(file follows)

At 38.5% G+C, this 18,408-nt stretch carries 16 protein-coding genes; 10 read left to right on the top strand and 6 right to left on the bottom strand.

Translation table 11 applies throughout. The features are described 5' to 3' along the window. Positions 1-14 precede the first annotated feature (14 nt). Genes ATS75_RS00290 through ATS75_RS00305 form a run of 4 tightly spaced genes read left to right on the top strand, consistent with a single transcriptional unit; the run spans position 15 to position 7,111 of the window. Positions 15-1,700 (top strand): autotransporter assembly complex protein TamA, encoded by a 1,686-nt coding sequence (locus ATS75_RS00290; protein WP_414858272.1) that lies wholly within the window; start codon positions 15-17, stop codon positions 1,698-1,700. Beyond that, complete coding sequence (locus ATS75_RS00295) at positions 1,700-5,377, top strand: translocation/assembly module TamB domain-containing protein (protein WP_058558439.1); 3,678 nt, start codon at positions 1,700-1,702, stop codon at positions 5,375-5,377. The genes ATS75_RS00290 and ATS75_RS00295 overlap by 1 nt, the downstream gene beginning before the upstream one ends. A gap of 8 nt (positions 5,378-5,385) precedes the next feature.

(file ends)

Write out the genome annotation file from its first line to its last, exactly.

At 38.5% G+C, this 18,408-nt stretch carries 16 protein-coding genes; 10 read left to right on the top strand and 6 right to left on the bottom strand.

Translation table 11 applies throughout. The features are described 5' to 3' along the window. Positions 1-14 precede the first annotated feature (14 nt). Genes ATS75_RS00290 through ATS75_RS00305 form a run of 4 tightly spaced genes read left to right on the top strand, consistent with a single transcriptional unit; the run spans position 15 to position 7,111 of the window. Positions 15-1,700 (top strand): autotransporter assembly complex protein TamA, encoded by a 1,686-nt coding sequence (locus ATS75_RS00290; protein WP_414858272.1) that lies wholly within the window; start codon positions 15-17, stop codon positions 1,698-1,700. Beyond that, complete coding sequence (locus ATS75_RS00295) at positions 1,700-5,377, top strand: translocation/assembly module TamB domain-containing protein (protein WP_058558439.1); 3,678 nt, start codon at positions 1,700-1,702, stop codon at positions 5,375-5,377. The genes ATS75_RS00290 and ATS75_RS00295 overlap by 1 nt, the downstream gene beginning before the upstream one ends. A gap of 8 nt (positions 5,378-5,385) precedes the next feature.